Whenever a new Windows 10 build gets released, new tricks and tweaks come to light shortly thereafter that reveal additional features that are not available by default.
The most recent build of Windows 10 that Microsoft released a couple of days ago shipped with many changes including the personal assistant Cortana (limited to English) and the new Start Menu that is a design iteration of the previous start menu integrated in the operating system.
Neowin reports that the build ships with a new clock experience that users can enable. The clock, integral part of all versions of Windows, has not changed much since the release of Windows Vista.
It displays one or multiple clocks by default and a basic calendar that cannot be linked to data sources.
The new clock and calendar that you can enable does not change the functionality at all; only the design is modified.
The screenshot below shows the old clock and calendar and the new design next to each other.
As you can see, the new clock and calendar use larger characters and more whitespace than the old. The current iteration does not display multiple clocks even though that is defined on the system. This is likely a bug though.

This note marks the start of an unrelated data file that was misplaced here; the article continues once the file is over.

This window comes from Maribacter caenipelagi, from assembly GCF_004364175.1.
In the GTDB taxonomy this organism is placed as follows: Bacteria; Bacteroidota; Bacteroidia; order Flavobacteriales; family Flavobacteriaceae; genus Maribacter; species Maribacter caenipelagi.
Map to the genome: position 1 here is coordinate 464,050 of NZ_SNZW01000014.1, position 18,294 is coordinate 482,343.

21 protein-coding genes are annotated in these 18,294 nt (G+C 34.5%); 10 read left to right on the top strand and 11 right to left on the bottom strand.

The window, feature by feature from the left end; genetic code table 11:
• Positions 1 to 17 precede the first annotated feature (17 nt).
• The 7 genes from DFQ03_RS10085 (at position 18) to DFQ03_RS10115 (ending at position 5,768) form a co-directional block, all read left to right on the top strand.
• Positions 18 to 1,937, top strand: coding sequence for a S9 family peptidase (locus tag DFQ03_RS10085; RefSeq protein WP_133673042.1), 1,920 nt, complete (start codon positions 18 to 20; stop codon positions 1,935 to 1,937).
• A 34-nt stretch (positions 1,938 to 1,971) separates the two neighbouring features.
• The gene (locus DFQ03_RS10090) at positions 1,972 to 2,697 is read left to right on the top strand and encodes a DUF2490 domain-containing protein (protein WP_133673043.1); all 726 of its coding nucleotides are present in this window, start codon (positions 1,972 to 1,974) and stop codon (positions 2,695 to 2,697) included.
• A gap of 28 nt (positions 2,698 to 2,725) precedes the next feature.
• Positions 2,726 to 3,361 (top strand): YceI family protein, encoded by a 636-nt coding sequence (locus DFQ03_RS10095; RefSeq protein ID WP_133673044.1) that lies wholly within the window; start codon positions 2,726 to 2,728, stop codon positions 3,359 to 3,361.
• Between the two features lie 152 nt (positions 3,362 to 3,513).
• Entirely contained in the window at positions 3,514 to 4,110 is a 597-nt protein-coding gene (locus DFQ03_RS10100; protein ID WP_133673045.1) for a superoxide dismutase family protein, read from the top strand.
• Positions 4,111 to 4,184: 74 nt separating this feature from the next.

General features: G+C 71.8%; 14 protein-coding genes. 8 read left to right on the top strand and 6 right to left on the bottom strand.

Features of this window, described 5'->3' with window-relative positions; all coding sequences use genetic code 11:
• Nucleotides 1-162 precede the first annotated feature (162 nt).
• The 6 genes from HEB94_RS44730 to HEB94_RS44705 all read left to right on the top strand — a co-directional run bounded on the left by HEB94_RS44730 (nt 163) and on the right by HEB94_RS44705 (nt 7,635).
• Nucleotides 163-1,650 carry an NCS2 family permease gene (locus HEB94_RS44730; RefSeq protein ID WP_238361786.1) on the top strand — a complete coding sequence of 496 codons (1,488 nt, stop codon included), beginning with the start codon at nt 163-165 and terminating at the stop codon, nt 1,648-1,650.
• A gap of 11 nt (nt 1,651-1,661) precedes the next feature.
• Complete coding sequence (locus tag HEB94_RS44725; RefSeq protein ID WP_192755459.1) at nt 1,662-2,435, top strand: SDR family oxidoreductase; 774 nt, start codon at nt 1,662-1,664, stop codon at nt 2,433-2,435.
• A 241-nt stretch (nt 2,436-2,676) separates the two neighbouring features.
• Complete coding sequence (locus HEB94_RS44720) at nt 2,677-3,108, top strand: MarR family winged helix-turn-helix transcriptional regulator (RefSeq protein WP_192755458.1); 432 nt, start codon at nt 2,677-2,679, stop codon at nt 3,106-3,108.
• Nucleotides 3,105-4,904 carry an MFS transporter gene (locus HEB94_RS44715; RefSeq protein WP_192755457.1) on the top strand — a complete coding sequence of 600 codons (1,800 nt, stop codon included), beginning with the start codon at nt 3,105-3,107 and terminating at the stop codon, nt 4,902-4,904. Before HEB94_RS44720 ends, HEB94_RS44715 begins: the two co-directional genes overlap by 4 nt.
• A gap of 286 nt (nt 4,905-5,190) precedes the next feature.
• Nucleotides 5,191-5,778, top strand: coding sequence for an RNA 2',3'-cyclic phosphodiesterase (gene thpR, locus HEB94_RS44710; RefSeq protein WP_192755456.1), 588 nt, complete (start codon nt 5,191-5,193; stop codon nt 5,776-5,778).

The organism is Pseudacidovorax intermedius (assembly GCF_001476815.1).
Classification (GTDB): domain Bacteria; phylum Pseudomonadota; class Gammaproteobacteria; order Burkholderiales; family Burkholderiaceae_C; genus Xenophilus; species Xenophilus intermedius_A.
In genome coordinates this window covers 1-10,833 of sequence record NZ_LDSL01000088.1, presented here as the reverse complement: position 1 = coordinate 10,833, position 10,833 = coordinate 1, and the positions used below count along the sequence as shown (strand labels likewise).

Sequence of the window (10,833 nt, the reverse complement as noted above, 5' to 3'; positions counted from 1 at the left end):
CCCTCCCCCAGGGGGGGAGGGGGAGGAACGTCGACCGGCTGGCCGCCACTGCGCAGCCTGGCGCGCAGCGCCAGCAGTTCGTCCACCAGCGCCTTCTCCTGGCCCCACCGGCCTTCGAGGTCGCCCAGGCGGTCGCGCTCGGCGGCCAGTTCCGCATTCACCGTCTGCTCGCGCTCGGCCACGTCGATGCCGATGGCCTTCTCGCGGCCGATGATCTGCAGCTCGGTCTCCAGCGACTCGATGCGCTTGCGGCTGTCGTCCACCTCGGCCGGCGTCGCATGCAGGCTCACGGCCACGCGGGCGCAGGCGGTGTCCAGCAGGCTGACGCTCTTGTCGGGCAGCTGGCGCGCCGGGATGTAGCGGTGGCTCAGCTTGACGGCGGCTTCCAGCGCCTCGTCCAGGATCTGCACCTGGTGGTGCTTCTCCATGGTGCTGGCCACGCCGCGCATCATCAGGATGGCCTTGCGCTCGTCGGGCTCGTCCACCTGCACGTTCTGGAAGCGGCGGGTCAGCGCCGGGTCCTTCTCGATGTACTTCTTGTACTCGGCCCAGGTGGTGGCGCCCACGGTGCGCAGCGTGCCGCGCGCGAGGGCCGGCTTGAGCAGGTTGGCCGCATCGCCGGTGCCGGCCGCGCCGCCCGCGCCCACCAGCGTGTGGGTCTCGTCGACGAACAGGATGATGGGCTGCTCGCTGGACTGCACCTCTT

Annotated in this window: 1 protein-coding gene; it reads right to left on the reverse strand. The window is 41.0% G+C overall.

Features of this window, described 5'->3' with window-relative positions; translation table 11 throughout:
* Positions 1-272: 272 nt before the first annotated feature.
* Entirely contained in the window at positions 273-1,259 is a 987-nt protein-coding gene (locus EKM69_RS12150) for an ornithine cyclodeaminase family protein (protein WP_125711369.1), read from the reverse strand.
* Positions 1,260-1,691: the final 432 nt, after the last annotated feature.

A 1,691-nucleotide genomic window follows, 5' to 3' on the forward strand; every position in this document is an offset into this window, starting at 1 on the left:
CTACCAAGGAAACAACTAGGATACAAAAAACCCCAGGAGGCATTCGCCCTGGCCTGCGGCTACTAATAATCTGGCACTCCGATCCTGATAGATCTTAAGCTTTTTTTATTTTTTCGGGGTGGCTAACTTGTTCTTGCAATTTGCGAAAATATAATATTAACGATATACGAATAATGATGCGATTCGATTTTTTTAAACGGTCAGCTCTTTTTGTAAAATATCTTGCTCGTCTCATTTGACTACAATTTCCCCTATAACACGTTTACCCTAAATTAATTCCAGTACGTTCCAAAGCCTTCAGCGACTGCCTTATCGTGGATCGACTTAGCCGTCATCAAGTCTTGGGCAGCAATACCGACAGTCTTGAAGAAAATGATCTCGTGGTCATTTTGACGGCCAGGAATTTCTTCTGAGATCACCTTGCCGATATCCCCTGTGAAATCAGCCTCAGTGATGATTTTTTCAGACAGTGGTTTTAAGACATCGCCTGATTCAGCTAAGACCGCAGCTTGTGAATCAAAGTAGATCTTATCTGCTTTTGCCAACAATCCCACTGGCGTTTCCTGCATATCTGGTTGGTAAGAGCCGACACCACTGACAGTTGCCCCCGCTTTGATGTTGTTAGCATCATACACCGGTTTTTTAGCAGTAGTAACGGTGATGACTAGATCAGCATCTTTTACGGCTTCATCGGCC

You need to enable the new design before it becomes available. For that, it is necessary to edit the Windows Registry which you can do manually or by running commands.
The new clock is available right away after you have created the new Dword. Click on the clock in the lower right corner to test the change.
You can undo it at any time by deleting the Dword again that you have created or by setting the value to 1. A restart of the system is not necessary for the change to take effect either way.
If you prefer to run commands, you can use the following ones:
Now You: Do you like the new clock and calendar?Advertisement
Advertising revenue is falling fast across the Internet, and independently-run sites like Ghacks are hit hardest by it. The advertising model in its current form is coming to an end, and we have to find other ways to continue operating this site.
We are committed to keeping our content free and independent, which means no paywalls, no sponsored posts, no annoying ad formats or subscription fees.
If you like our content, and would like to help, please consider making a contribution:
Ghacks is a technology news blog that was founded in 2005 by Martin Brinkmann. It has since then become one of the most popular tech news sites on the Internet with five authors and regular contributions from freelance writers.